SPJ Applauds Congress For 'Libel Tourism' Hearing

Fighting the practice suing U.S. journalists in foreign courts where there is less press freedom

The Society of Professional Journalists has given a shout-out to Congress for holding a hearing on the issue of "libel tourism."

That is the practice of suing U.S. journalists in foreign courts where there is less press freedom than they are afforded by the First Amendment in the U.S.

The issue is the subject of a hearing in the House Judiciary Committee Subcommittee on Commercial and Administrative Law Thursday at which SPJ is testifying.

Former Judiciary Committee Chairman Arlen Specter (R-PA), Democrat Joe Lieberman (I-CN) and others hve pushed for legislation in previous Congresses to protect U.S. Citizens from such venue shopping.

While it is primarily a print issue, SPJ legal adviser Laurie Babinski points out that the Islamic Society of Boston sued both the Boston Herald and a local Fox TV station in 2006 for alleging its ties with terrorism. It eventually dropped the case.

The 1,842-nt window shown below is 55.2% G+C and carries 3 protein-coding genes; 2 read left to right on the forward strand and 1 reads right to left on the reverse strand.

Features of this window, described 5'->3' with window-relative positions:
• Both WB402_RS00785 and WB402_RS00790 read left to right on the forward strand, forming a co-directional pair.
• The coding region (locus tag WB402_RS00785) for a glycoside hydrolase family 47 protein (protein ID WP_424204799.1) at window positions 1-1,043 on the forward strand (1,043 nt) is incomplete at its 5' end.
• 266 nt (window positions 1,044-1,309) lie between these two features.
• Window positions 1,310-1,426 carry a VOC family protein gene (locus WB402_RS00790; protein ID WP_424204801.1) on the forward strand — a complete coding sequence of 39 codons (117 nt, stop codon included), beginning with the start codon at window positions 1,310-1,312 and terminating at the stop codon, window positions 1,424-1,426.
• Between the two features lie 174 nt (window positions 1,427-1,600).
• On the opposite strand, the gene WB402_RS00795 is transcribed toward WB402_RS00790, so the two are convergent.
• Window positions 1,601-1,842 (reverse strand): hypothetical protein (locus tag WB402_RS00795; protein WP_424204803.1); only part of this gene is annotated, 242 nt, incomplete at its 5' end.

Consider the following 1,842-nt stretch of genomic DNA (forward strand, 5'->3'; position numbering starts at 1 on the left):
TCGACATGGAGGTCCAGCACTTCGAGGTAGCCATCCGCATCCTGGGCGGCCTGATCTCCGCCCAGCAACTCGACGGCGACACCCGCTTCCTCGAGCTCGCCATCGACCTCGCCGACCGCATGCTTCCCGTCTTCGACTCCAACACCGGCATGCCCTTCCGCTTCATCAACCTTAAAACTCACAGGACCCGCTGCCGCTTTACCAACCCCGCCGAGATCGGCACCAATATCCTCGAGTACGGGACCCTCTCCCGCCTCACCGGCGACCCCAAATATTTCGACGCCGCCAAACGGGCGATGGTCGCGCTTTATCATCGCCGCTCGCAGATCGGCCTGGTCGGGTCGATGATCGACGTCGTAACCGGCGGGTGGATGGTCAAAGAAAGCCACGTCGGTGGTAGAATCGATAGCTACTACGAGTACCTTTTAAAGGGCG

In a speech to the media institute last fall, noted First Amendment attorney Floyd Abrams talked of the importance of such legislation, saying England has become "a choice venue for libel plaintiffs from around the world, including those who seek to intimidate critics whose works would be protected in the U.S. under the First Amendment but might not in that country. That English libel law has increasingly been used to stifle speech about the subject of international terrorism has raised the stakes still more."